Watch CBS News

Keona Holley Trial: Jurors sent home with no verdict in murder trial of Baltimore police officer

Jurors sent home with no verdict in murder trial of Baltimore police officer
Jurors sent home with no verdict in murder trial of Baltimore police officer 01:39

BALTIMORE -- The jury will be headed to a third day of deliberations in the trial of a man charged in the 2021 murder of Baltimore Police Officer Keona Holley.

The judge sent jurors home on Tuesday with no verdict. They will resume deliberating Wednesday morning

Elliott Knox is charged with first-degree murder, murder conspiracy and several gun-related charges stemming from the shooting deaths of Holley and Justin Johnson.

His defense attorney all but conceded the gun charges in this case, but argues Knox's role amounts to an "accessory after the fact" and not the trigger-puller.

There was an anxious silence outside courtroom 203 in Baltimore City Circuit Court as family members continued to wait for a verdict.

Jurors have been deliberating since around 2:15 p.m. on Monday.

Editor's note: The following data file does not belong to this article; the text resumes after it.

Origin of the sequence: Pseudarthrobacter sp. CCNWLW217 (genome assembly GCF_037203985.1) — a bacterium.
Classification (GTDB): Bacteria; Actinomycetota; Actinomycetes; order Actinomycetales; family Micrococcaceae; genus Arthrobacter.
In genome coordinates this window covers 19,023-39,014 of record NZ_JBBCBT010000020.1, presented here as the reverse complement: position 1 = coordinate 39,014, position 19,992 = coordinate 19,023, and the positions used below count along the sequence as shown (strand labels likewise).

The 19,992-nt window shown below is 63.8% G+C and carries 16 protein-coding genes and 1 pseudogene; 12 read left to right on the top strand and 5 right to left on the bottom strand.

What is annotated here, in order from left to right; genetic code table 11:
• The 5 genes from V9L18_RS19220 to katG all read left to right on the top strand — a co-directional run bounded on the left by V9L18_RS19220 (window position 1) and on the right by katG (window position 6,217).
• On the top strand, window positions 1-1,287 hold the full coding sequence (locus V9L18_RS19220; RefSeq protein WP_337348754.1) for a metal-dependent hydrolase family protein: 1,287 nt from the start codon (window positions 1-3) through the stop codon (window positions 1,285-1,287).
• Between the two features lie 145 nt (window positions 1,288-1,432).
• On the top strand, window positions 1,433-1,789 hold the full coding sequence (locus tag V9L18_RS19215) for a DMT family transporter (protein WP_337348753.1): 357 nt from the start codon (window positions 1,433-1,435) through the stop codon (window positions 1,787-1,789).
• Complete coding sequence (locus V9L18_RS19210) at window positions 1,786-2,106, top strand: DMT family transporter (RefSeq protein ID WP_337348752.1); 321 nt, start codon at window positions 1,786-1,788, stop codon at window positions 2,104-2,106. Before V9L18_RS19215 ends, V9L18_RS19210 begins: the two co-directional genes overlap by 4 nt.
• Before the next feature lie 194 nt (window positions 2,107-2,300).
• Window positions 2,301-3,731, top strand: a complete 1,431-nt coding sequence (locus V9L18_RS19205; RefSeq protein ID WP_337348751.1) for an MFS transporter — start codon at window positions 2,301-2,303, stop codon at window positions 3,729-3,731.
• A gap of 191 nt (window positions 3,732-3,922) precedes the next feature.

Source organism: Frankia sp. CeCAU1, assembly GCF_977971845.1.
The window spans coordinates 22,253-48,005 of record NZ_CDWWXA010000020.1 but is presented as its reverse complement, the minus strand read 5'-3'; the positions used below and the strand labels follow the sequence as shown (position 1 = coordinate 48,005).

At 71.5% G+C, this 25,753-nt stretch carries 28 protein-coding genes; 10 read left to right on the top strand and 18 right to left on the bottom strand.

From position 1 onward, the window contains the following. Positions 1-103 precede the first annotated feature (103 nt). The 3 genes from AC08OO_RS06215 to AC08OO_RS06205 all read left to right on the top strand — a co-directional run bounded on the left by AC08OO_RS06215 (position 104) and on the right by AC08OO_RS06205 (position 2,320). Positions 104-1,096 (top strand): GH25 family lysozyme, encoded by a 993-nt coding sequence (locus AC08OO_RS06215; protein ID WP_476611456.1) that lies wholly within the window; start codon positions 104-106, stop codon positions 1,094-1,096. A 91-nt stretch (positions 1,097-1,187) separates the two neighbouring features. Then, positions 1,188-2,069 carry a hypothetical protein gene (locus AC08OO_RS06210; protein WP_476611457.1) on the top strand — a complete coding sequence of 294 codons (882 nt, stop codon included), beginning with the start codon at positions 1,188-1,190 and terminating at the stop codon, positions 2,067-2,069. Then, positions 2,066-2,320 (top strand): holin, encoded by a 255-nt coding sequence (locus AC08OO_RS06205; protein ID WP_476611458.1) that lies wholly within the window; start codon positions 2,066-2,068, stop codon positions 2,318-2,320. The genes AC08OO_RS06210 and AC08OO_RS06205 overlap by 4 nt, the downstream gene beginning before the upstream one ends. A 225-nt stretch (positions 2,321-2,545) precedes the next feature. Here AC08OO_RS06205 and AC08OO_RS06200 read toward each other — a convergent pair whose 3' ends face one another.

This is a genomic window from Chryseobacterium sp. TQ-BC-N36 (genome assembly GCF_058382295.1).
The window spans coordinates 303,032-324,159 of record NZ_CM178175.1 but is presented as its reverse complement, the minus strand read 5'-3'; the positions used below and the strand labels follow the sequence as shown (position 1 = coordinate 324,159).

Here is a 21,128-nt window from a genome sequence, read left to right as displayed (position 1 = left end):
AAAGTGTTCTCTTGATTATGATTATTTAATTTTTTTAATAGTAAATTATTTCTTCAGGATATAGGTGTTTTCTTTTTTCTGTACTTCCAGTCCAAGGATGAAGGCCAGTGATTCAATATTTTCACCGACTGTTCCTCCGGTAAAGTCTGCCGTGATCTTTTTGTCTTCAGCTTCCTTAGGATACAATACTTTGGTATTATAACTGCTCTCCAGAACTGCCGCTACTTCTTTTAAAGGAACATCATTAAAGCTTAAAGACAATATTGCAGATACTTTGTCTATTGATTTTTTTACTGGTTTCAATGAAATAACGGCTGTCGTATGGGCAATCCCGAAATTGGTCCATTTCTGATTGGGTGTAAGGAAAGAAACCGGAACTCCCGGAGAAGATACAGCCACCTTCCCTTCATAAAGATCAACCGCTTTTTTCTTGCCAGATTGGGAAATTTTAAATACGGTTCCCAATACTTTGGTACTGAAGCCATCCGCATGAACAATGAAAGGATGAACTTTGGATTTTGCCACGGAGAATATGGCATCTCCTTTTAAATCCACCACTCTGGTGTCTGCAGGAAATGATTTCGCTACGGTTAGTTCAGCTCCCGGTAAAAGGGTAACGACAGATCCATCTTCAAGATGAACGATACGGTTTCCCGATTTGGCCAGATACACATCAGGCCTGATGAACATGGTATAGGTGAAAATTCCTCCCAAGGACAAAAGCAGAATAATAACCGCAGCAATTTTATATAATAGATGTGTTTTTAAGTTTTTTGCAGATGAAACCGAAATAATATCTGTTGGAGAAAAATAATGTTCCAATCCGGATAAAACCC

Closing arguments concluded Monday during the second week of the trial.


The big question in the courtroom remains unanswered as there appears to be no known connection between Holley and her accused killers.

Courtroom 203 was packed with family members and members of the Baltimore City Police Department.

The Baltimore City prosecutor repeatedly used the term "executions" when referring to the killings of Holley and Johnson, which happened just 90 minutes apart.

They were both found shot to death in their cars in the early morning of December 16, 2021.

Co-defendant Travon Shaw has already been convicted in Johnson's murder. 

The jury on Monday first heard from the final state witnesses in the case against Knox.

An FBI cellphone analyst walked through the locations and movements of three phones used by Knox and co-defendant Travon Shaw, placing them in the areas of Holley and Johnson's murder scenes.

Assistant State's Attorney Kurt Bjorklund told jurors, "This was a hit. This was targeted. Somehow, they knew where she was. (Knox) picked up Shaw and they drove straight there and they executed her in her car while she worked."

Bjorklund replayed videos from the crime scene and ran through a list of inconsistencies in Knox's interviews with detectives while he was detained.

Knox elected not to testify in his own defense. His attorney Natalie Finegar did not call any witnesses.

Finegar argued that Knox's statements to police amounted to being "an accessory after the fact" and not the trigger-puller, saying," He's not a hit man. He's a person who got caught up in a bad situation and made some bad decisions."

Related coverage

View CBS News In
CBS News App Open
Chrome Safari Continue
Be the first to know
Get browser notifications for breaking news, live events, and exclusive reporting.